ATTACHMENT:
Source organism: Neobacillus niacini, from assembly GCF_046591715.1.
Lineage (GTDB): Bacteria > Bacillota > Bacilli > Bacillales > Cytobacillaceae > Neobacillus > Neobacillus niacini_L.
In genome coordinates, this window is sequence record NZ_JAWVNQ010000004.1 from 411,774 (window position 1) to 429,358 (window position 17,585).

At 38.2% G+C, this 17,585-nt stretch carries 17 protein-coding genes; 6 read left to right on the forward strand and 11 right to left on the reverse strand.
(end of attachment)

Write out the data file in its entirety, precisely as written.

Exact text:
Source organism: Neobacillus niacini, from assembly GCF_046591715.1.
Lineage (GTDB): Bacteria > Bacillota > Bacilli > Bacillales > Cytobacillaceae > Neobacillus > Neobacillus niacini_L.
In genome coordinates, this window is sequence record NZ_JAWVNQ010000004.1 from 411,774 (window position 1) to 429,358 (window position 17,585).

At 38.2% G+C, this 17,585-nt stretch carries 17 protein-coding genes; 6 read left to right on the forward strand and 11 right to left on the reverse strand.